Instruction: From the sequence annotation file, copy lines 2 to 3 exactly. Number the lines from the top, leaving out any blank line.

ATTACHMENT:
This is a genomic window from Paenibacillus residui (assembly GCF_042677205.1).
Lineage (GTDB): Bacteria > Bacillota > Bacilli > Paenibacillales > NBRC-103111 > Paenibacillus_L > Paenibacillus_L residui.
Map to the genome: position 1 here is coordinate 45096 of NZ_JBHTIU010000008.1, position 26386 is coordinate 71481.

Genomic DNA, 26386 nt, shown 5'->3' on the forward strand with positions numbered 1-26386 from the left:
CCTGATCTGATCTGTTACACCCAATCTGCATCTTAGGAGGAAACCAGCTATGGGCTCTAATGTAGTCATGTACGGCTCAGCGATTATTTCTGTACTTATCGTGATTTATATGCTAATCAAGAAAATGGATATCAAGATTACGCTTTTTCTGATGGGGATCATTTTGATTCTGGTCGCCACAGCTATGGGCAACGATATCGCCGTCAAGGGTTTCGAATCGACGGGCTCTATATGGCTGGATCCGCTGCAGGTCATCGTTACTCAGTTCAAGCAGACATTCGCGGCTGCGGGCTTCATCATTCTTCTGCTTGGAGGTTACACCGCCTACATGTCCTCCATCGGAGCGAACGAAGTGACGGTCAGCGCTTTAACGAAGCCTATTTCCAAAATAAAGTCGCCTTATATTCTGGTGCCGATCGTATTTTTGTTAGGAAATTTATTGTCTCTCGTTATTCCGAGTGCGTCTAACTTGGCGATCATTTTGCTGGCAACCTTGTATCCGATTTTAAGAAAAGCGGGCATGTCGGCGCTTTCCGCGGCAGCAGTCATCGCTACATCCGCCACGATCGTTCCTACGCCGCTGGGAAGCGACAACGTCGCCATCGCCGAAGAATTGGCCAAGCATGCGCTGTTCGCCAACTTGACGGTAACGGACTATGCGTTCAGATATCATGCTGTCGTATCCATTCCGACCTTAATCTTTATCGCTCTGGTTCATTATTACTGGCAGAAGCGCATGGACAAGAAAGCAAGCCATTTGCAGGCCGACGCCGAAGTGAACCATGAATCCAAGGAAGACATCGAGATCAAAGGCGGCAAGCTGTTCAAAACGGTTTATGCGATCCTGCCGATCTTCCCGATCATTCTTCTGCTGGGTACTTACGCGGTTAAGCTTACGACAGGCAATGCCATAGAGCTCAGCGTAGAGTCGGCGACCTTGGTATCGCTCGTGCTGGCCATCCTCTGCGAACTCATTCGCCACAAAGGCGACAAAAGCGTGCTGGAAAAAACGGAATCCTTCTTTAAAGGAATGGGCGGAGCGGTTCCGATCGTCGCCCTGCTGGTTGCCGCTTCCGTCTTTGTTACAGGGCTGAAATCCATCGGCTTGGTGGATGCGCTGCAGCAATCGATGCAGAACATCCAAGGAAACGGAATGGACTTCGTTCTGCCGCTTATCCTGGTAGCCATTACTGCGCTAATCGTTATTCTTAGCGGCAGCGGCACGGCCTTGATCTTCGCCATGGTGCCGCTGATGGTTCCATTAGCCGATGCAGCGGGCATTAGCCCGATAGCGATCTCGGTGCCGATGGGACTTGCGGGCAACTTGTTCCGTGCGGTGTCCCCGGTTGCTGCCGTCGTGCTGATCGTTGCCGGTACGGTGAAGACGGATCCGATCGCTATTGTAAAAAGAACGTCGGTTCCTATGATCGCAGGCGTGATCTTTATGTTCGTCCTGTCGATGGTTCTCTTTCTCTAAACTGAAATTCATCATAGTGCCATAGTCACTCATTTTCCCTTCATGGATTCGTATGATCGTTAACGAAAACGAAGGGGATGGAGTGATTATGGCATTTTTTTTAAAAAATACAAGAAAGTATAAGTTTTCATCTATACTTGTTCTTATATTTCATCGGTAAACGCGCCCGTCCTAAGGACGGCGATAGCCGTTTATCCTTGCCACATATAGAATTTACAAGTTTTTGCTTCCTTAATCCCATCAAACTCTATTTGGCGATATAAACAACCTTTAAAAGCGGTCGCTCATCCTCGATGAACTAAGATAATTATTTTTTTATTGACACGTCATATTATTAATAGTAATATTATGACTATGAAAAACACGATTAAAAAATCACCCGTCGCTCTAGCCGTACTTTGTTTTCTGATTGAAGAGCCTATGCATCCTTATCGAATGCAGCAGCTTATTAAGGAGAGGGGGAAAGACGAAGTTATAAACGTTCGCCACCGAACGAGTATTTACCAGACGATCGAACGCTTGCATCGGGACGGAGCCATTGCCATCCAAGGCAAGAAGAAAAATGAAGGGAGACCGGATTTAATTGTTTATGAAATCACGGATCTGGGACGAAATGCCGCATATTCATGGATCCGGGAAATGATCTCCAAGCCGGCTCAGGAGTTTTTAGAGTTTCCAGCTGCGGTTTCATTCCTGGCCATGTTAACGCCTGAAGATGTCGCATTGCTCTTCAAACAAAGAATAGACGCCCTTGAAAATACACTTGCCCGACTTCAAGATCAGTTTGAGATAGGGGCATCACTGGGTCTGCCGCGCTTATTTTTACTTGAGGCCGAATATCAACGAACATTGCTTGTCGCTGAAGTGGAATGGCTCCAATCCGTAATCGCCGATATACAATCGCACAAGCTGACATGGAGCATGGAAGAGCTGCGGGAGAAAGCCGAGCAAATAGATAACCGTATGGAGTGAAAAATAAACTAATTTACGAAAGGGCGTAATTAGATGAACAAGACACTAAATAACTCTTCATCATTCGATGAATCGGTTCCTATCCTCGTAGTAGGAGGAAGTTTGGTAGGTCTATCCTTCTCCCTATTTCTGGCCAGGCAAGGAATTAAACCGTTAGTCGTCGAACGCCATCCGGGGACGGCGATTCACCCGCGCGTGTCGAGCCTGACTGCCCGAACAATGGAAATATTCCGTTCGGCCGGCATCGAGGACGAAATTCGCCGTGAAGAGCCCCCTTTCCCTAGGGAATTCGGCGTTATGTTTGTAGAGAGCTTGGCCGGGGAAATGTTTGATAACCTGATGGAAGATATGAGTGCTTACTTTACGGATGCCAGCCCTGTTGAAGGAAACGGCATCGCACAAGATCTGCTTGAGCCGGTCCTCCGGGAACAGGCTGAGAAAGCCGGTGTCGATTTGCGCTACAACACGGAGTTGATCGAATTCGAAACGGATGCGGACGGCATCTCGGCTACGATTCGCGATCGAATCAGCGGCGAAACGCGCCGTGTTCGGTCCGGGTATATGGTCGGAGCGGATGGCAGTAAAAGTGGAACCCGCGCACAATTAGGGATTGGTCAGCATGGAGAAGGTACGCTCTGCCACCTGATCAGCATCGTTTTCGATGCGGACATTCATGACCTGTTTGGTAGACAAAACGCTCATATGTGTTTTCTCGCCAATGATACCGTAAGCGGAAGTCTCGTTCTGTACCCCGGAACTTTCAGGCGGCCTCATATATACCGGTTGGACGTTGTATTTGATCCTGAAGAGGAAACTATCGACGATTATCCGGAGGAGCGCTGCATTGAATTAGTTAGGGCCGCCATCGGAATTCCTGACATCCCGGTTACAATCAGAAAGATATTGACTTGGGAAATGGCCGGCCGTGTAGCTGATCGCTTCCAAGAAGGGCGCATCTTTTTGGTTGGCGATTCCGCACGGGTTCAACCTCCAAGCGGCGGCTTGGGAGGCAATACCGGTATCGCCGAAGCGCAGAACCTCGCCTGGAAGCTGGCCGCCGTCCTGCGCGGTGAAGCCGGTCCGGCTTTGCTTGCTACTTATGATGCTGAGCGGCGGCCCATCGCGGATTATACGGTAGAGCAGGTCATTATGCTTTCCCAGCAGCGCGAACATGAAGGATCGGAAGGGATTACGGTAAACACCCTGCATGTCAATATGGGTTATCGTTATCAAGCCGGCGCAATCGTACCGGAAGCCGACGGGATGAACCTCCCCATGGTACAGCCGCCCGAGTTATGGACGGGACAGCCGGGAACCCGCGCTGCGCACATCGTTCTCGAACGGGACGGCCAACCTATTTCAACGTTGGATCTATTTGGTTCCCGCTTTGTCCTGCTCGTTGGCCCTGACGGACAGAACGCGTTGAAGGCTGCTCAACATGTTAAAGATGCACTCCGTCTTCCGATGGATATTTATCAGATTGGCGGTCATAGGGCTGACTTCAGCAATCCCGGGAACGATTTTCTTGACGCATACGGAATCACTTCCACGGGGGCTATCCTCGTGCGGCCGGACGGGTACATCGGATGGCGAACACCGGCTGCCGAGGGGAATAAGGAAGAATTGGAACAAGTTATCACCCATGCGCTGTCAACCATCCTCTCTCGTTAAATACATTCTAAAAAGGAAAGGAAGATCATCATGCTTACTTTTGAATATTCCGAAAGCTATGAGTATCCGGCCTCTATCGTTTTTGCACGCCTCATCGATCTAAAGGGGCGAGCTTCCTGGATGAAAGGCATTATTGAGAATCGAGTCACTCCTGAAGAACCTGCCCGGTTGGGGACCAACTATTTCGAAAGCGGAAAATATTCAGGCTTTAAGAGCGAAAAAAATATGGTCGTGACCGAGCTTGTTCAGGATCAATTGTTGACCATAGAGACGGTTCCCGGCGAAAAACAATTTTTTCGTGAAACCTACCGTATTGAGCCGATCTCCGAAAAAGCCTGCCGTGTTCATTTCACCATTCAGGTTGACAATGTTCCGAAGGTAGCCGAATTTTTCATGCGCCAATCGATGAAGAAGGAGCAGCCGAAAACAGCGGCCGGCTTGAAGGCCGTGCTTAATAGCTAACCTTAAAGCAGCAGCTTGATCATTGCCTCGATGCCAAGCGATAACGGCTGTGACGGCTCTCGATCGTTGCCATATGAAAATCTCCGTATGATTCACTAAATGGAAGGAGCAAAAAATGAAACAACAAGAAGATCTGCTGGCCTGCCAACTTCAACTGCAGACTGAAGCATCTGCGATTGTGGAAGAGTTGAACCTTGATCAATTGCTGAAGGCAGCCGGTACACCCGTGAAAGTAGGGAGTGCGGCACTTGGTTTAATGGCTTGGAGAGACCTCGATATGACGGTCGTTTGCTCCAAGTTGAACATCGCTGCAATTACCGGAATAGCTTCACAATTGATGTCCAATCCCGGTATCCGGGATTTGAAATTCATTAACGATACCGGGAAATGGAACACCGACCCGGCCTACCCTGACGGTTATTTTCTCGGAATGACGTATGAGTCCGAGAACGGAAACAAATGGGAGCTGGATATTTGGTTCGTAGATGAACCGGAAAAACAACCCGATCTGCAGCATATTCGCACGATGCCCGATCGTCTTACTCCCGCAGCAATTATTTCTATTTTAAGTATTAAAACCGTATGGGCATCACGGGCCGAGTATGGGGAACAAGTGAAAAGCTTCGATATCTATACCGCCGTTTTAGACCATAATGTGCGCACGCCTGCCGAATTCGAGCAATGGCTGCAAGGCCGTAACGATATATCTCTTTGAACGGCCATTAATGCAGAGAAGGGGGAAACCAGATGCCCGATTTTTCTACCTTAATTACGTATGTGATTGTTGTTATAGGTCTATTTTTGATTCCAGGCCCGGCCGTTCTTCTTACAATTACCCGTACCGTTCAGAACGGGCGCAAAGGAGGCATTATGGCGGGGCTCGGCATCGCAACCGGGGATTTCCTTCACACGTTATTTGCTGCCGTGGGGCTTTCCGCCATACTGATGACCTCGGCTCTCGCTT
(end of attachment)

Lineage (GTDB): Bacteria > Bacillota > Bacilli > Paenibacillales > NBRC-103111 > Paenibacillus_L > Paenibacillus_L residui.
Map to the genome: position 1 here is coordinate 45096 of NZ_JBHTIU010000008.1, position 26386 is coordinate 71481.